Before coming to Egypt, Hassan ran a small business in the Syrian province of Hama, one of the most hard-hit by Syria’s army. With many Arab countries keeping their doors closed to Syrians, Hassan chose to come to Egypt where life was relatively cheap and a decades-old policy allowed Syrian to enter without a prior visa.

According to the U.N.’s refugee agency, Egypt is host to at least 111,000 people from Syria, though the organization says the actual number is likely higher.

The backlash from Egypt‘s new leaders _ as well as worsening economic conditions _ has driven many to take to the sea. About 3,300 Syrians, including more than 230 unaccompanied children, arrived off Italy’s coast in August and the first half of September, according to the UNHCR. Most were coming from Egypt.

“We had no idea that it would be this dangerous,” Hassan said.

Like almost all other Syrians or Palestinians who lived in Syria caught trying to illegally leave Egypt, they face just two options: indefinite imprisonment or a one-way ticket out of Egypt.

That choice is complicated since only a few countries are willing to accept the Syrians, and even fewer would welcome the Palestinians. In Syria, they will likely face arrest upon return and in Lebanon, Syrians are given just a 48-hour visa in most cases. The majority have opted for Turkey, host to more than 460,000 Syrian refugees and sprawling refugee camps. Those with money to spare have gone on to Malaysia, where Syrians can easily obtain visas.

In a statement, Amnesty International’s head of refugee and migrants’ rights, Sherif Elsayed-Ali, criticized Egyptian authorities for “compelling many refugees from Syria into life-threatening situations, including entrusting their lives to smugglers.”

An Egyptian lawyer who works for an international refugee agency told the AP that prosecutors hand these cases over to state security officers. The lawyer, who spoke anonymously because he was not authorized to speak to media, said the detainees then have their visas revoked and are deemed a “national security” threat.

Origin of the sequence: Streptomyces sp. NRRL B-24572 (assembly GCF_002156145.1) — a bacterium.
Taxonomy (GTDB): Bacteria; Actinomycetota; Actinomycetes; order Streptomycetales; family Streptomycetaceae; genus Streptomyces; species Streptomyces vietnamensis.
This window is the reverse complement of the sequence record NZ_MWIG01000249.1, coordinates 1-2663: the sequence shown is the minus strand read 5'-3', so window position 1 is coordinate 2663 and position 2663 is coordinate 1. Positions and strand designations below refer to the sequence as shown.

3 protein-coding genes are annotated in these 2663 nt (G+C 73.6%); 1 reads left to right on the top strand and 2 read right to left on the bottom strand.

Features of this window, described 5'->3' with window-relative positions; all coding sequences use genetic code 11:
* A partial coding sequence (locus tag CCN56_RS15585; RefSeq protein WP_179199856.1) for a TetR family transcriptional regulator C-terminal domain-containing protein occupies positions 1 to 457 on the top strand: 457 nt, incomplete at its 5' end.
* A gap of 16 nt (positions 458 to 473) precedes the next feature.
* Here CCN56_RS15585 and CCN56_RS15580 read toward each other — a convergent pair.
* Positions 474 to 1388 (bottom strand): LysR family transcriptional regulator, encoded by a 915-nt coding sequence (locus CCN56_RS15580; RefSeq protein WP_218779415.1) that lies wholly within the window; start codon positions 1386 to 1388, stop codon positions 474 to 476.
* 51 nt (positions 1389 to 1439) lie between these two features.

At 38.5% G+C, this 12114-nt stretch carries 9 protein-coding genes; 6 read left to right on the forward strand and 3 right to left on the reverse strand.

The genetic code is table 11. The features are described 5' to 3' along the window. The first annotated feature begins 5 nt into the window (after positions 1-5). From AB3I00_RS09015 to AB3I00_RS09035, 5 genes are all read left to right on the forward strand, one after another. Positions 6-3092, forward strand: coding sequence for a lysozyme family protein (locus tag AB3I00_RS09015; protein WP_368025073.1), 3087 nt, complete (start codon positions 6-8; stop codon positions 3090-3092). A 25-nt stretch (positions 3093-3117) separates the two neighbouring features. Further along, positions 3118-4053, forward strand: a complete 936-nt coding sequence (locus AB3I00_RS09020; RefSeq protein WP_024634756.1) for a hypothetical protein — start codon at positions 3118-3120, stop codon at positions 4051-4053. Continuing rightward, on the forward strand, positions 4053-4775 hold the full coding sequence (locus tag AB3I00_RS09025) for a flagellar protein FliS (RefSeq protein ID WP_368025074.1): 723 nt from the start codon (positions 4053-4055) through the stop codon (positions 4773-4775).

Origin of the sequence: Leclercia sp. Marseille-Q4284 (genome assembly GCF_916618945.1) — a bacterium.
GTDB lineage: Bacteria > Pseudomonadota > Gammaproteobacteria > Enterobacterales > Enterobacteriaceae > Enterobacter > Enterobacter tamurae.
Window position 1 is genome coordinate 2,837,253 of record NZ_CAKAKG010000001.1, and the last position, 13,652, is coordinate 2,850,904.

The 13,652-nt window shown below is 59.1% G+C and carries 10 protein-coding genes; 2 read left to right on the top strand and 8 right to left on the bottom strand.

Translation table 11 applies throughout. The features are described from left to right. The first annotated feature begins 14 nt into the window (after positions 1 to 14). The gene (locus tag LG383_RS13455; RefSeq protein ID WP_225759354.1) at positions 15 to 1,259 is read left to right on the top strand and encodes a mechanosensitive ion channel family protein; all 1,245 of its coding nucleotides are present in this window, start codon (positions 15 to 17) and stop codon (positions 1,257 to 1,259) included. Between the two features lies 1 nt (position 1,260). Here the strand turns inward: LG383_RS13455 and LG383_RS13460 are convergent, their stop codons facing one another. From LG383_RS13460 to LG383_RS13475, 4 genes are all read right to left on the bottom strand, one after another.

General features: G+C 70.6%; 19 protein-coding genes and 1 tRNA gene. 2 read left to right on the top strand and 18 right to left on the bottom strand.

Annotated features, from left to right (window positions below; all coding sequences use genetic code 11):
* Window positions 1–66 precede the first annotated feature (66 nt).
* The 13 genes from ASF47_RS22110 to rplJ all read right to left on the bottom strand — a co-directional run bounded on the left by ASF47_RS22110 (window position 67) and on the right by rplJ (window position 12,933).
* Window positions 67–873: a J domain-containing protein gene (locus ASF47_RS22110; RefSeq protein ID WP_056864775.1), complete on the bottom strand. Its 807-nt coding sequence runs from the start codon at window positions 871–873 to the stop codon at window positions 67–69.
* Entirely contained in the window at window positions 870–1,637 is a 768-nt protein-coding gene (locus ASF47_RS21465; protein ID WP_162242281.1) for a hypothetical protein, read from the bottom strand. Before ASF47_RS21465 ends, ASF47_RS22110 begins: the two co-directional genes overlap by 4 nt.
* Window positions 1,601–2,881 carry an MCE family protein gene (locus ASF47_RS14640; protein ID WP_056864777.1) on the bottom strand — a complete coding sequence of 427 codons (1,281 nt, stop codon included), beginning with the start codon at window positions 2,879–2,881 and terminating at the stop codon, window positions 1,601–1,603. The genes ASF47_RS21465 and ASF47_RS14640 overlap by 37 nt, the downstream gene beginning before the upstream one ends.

To deal with the growing problem, youth activists in Alexandria started the Refugee Solidarity Network to provide Syrians with food, medicine and baby diapers.

The founder of the initiative, lawyer Mahinour el-Masri, said several hundred people have been deported in recent months and around 600 remain imprisoned in Alexandria. El-Masri’s group is trying to reverse government policies that deem the asylum-seekers as a danger to security, especially since many are children.

“The government has already created an internal enemy, which is the Muslim Brotherhood, and an external enemy, which is the Syrian refugees, to recreate a state of fear,” she said, referring to the new regime’s fierce security crackdown.

Abdel-Rahman, meanwhile, remains hopeful. He missed an interview with a European embassy in Cairo for a visa request because he boarded the boat just one week before. He realizes he may never get a second chance, but insists he has no regrets.

“What would you do if you had the chance of a lifetime?” Abdel-Rahman asked. “I got that chance and had to take it.”